September 20, 2021

After nine months of closure, the Eiffel Tower reopens its doors to the public

The Eiffel Tower ends its longest closure since the post-war period. Many French and foreign visitors have been waiting for it for nearly nine months: the Parisian monument reopens its doors Friday July 16 to the public, after a month of complete ‘check up’ and with ‘the inevitable’ health pass.

At 12:45 p.m., the puddled iron structure will welcome its first tourists. With a reception capacity reduced to 50%, or 13,000 visitors maximum per day, due in particular to the sanitary gauge imposed in the elevators in the face of the Covid-19 epidemic.


After 260 days without a visitor and a massive recourse to short-time work for the 350 employees, ‘there is a real expectation of the staff’ who end with ‘almost a month of complete check-up’, explains the boss of the Eiffel Tower. Lifts, counters, barrier gestures, ‘it’s a bit like starting a plane …’, explains to AFP the president of the operating company (Sete) Jean-François Martins.

And from Wednesday, in accordance with what the President, Emmanuel Macron, announced for places of leisure and culture bringing together more than 50 people, the health pass will be mandatory to access the monument.

According to Martins, this is ‘inevitable’. ‘Obviously, it’s a little additional operational complexity to implement in a few days, but it’s not insurmountable,’ he puts into perspective.

But ‘the Lady is ready. She gave a big show (Wednesday) evening to prepare ‘, summarizes Mr. Martins, after the fireworks of July 14th.

‘Lots of tickets sold the same day’

Where will the visitors come from? Open since June 1 with 70,000 tickets sold until the end of August, but mostly for the second half of July, the online ticket office allows you to outline the first trends: half French, half foreigners with ‘ a good proportion of Americans’ (15%) and a third of Europeans.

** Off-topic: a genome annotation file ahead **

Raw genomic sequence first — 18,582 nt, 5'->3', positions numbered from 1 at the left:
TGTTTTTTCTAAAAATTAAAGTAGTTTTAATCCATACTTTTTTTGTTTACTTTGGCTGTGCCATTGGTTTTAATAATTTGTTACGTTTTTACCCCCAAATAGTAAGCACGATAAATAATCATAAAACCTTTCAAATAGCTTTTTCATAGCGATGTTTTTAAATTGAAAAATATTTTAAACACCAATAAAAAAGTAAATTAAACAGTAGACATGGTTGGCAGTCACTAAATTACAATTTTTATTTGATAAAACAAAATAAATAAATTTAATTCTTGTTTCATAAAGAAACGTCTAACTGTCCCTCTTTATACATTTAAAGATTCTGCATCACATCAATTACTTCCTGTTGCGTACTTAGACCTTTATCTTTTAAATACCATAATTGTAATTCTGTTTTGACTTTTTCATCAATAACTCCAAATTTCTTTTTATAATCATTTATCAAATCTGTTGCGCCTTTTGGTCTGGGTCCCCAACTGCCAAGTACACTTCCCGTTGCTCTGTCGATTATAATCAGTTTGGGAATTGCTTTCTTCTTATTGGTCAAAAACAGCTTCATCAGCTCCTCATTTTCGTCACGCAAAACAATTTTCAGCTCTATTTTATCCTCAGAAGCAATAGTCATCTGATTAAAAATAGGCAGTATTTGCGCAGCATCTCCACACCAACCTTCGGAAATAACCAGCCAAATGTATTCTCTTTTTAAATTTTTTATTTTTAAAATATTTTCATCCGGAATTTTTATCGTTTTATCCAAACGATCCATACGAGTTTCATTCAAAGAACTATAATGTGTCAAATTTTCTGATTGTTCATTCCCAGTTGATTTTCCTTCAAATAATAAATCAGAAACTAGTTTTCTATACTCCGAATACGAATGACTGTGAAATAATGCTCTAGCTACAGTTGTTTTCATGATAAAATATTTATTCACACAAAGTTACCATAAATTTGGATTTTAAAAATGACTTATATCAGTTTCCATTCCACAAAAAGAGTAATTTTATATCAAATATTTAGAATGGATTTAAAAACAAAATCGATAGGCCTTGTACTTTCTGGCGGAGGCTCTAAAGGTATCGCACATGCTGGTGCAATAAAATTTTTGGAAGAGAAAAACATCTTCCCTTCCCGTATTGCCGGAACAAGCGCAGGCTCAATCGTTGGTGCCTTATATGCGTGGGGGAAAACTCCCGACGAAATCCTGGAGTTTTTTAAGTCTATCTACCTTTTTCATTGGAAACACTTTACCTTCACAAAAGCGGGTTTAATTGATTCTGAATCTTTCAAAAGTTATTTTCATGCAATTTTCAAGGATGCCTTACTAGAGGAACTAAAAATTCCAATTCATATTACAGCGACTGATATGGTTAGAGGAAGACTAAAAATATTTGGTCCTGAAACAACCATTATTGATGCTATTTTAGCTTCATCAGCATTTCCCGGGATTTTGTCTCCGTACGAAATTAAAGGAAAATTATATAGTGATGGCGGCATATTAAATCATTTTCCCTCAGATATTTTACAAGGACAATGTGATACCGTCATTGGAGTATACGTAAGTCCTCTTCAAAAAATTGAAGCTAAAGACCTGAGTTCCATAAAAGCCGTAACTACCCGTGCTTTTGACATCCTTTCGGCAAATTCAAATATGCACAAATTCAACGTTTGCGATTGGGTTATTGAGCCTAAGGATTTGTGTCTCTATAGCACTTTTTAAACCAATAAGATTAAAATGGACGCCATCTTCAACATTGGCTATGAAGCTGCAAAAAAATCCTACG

In the latter, Brexit and Delta variant oblige, ‘the total absence of the British is very noticeable, while they are traditionally the most present clientele’, underlines the president of Sete who, on the other hand, observes a ‘surge in the sphere Mediterranean ‘, Spain and Italy in the lead.

In reservations, very few long-distance travelers like Asians, who go through travel agencies a lot. But between health and weather uncertainties, ‘we will have a lot of tickets sold the same day’, predicts Mr. Martins who is betting on ‘a good half’ of tickets sold in situ.

In this month of July, the famous monument, property of the City of Paris, already closed between March and June 2020 during the first wave, is at a crossroads. The end of its longest period of closure coincides with its recapitalization of 60 million euros, validated Monday, by its board of directors.

This capital increase should allow Sete to overcome the loss of around 70 million euros projected for 2021, after a deficit of 52 million in 2020, when its turnover fell from 99 to 25 million euros. .


This year, after six months of closure and a planned second semester in half-gauge, ‘we could only make 25% of our normal income, in an absolute model,’ emphasizes Mr. Martins.

‘The truth is that we will do less because there are also bad periods’ in the fall, anticipates the leader, in discussions with the State ‘to help us get through the period’ .

In this difficult period, Gustave Eiffel’s masterpiece, which welcomed up to 7 million visitors in 2014 and another 6.2 million in 2019, must also face the logistical challenge of the painting project imposed on it its 132 springs.

Suspended since the beginning of February due to traces of lead above the regulatory threshold, the 20th painting campaign is still in the test phase and will not resume until the fall, which explains the maintenance of a large suspended net on the Champ-de -March.